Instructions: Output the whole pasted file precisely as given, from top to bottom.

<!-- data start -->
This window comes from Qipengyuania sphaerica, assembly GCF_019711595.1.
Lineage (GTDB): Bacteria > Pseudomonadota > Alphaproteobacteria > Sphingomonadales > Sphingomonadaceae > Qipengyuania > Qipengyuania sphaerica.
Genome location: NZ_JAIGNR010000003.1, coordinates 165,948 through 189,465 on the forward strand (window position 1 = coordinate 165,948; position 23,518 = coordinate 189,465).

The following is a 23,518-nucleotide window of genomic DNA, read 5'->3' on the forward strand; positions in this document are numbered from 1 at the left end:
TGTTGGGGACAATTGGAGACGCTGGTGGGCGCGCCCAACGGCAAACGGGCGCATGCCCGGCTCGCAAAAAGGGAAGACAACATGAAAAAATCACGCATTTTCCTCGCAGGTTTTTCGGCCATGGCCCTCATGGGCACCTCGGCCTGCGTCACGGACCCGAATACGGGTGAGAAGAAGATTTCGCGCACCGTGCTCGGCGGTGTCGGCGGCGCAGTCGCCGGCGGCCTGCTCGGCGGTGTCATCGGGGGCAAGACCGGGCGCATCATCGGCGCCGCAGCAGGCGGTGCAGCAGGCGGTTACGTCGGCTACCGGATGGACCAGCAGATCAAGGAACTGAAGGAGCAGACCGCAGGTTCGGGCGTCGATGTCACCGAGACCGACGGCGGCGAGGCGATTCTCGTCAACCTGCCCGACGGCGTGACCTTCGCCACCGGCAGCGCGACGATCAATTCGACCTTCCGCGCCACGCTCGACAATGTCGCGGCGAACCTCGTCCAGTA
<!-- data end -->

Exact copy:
This window comes from Qipengyuania sphaerica, assembly GCF_019711595.1.
Lineage (GTDB): Bacteria > Pseudomonadota > Alphaproteobacteria > Sphingomonadales > Sphingomonadaceae > Qipengyuania > Qipengyuania sphaerica.
Genome location: NZ_JAIGNR010000003.1, coordinates 165,948 through 189,465 on the forward strand (window position 1 = coordinate 165,948; position 23,518 = coordinate 189,465).

The following is a 23,518-nucleotide window of genomic DNA, read 5'->3' on the forward strand; positions in this document are numbered from 1 at the left end:
TGTTGGGGACAATTGGAGACGCTGGTGGGCGCGCCCAACGGCAAACGGGCGCATGCCCGGCTCGCAAAAAGGGAAGACAACATGAAAAAATCACGCATTTTCCTCGCAGGTTTTTCGGCCATGGCCCTCATGGGCACCTCGGCCTGCGTCACGGACCCGAATACGGGTGAGAAGAAGATTTCGCGCACCGTGCTCGGCGGTGTCGGCGGCGCAGTCGCCGGCGGCCTGCTCGGCGGTGTCATCGGGGGCAAGACCGGGCGCATCATCGGCGCCGCAGCAGGCGGTGCAGCAGGCGGTTACGTCGGCTACCGGATGGACCAGCAGATCAAGGAACTGAAGGAGCAGACCGCAGGTTCGGGCGTCGATGTCACCGAGACCGACGGCGGCGAGGCGATTCTCGTCAACCTGCCCGACGGCGTGACCTTCGCCACCGGCAGCGCGACGATCAATTCGACCTTCCGCGCCACGCTCGACAATGTCGCGGCGAACCTCGTCCAGTA